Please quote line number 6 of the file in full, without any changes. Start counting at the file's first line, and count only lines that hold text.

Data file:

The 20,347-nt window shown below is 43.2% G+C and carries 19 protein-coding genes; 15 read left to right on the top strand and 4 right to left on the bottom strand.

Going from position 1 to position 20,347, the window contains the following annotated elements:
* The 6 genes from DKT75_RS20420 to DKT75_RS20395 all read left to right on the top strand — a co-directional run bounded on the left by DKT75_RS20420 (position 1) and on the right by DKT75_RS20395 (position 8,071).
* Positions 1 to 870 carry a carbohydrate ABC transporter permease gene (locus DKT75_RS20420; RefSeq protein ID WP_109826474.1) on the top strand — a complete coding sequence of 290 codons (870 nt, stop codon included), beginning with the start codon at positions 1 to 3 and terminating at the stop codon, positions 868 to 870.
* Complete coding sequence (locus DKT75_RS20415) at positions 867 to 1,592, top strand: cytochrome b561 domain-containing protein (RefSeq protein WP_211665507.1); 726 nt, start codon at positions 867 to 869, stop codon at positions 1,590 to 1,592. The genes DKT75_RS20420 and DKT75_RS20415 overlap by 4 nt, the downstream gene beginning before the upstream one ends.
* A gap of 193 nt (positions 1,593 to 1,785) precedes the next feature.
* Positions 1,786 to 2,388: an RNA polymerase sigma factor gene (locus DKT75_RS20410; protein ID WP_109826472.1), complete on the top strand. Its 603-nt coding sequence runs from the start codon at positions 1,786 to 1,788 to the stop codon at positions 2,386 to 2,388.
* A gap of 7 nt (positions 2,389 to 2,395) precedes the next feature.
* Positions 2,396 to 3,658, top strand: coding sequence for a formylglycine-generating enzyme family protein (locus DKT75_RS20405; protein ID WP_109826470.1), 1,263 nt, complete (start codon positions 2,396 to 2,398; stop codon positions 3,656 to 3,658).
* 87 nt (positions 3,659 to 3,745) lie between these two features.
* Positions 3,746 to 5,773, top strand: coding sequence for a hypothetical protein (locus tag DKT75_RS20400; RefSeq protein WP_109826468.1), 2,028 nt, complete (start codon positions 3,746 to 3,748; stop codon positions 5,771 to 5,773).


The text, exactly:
* A gap of 193 nt (positions 1,593 to 1,785) precedes the next feature.